In the brightly lit group headquarters in the Prati district of Rome, there is a mighty organisational machine, capable of handling contracts in every part of the world. Capable of selecting, evaluating and analysing requests for the most diverse tenders, of monitoring the course of large-scale public construction over four different continents – from Argentina to Canada, in Europe, Asia and Oceania.
It is able not only to capture tenders but above all, to liaise with hundreds of public authorities, always striving to comprehend their respective needs and investment intentions. Because being quick off the mark and presenting a near-perfect and economically viable submission every time a contract goes to tender is a must, and being prepared in advance, i.e. knowing early that a certain public works programme is likely to be launched, is often what makes the difference.
This machine is Ghella, founded in 1894, a five-generation family-owned leader in tunnelling construction.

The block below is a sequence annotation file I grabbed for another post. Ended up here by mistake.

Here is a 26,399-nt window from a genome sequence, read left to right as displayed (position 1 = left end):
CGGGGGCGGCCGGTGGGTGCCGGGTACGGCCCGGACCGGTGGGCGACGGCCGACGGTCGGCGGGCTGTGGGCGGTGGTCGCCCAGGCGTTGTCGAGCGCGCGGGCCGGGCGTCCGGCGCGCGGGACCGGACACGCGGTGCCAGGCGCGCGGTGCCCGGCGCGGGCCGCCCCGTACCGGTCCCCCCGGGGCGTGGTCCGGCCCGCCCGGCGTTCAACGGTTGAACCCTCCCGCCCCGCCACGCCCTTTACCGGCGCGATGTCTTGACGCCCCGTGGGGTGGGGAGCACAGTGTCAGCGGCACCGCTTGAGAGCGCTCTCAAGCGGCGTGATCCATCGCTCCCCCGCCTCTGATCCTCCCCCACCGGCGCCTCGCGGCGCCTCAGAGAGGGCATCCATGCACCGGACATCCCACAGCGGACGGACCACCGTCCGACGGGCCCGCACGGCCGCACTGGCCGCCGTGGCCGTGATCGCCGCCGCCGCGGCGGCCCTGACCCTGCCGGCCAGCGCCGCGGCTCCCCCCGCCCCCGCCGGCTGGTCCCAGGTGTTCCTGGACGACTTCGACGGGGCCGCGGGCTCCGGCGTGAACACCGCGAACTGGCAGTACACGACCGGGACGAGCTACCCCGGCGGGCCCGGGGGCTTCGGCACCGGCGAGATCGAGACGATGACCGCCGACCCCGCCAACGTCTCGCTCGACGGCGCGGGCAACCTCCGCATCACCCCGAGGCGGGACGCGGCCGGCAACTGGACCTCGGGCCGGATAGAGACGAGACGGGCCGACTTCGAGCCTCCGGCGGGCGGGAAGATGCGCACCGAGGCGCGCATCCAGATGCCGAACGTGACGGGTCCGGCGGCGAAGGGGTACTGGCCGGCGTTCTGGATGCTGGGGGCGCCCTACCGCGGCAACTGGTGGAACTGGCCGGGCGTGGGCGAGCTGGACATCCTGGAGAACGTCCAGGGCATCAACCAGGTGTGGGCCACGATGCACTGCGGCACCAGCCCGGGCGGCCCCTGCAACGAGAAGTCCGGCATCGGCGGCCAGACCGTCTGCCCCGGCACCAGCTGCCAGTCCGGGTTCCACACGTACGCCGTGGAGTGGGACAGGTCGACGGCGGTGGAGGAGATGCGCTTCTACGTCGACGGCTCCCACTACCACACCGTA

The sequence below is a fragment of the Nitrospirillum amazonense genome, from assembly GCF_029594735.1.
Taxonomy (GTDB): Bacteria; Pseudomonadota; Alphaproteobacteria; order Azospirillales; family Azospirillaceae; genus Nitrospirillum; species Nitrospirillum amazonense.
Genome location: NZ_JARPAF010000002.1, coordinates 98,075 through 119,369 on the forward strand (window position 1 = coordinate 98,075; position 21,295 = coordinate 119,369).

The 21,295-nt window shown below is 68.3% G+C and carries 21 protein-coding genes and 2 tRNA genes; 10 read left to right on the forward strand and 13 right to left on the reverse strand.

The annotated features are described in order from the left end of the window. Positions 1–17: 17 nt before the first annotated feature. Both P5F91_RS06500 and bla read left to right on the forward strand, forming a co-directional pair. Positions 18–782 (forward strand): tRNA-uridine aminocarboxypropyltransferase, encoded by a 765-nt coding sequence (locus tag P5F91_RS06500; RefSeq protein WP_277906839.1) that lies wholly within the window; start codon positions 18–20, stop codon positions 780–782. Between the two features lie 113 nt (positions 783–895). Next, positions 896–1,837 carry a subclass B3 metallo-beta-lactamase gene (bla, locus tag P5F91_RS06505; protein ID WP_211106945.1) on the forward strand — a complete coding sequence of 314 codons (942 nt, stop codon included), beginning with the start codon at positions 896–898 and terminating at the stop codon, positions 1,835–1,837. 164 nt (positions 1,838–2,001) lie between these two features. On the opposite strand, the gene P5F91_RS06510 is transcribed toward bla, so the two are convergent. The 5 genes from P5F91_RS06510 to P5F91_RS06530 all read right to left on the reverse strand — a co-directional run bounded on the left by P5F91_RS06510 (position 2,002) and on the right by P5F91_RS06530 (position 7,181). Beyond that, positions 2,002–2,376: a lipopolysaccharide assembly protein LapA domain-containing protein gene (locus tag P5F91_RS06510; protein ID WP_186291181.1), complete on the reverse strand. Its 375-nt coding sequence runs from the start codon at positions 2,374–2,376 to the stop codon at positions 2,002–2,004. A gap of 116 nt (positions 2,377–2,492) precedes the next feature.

The term “leader” has been somewhat overused and is risky, knowing that eventually, you will always come across someone who is a bigger leader than you are. But there is still one area in the substantially large sector of infrastructure where Ghella has no fear of being undermined. Tunnels, a specialisation in which the group has gained global prestige perhaps unlike any other, thanks to its ethos, its highly professional and specialised workforce and to the transfer of its technological skills aimed at leaving a lasting mark in the countries where it operates.
“Our name is a guarantee of technical viability, as a synonym of realisation, capacity and honesty“.
Over 90% of the projects in the Ghella Group’s work portfolio are designed to leave a lasting legacy to future generations, create value for the local areas and communities and contribute to the achievement of the Sustainable Development Goals of the United Nations by focusing on sustainable mobility, sustainable wastewater management and renewable energy production projects.
In Auckland, Ghella is the joint venture leader constructing the Central Interceptor, which, once completed, it will be the longest wastewater tunnel ever to be built in Aotearoa to help make the waterways and beaches cleaner, reduce risks to public health and the environment and therefore make Auckland a better place to live. At 4.5 metres in diameter, the tunnel will be high enough to fit a giraffe and wide enough to fit four rhinoceros side by side.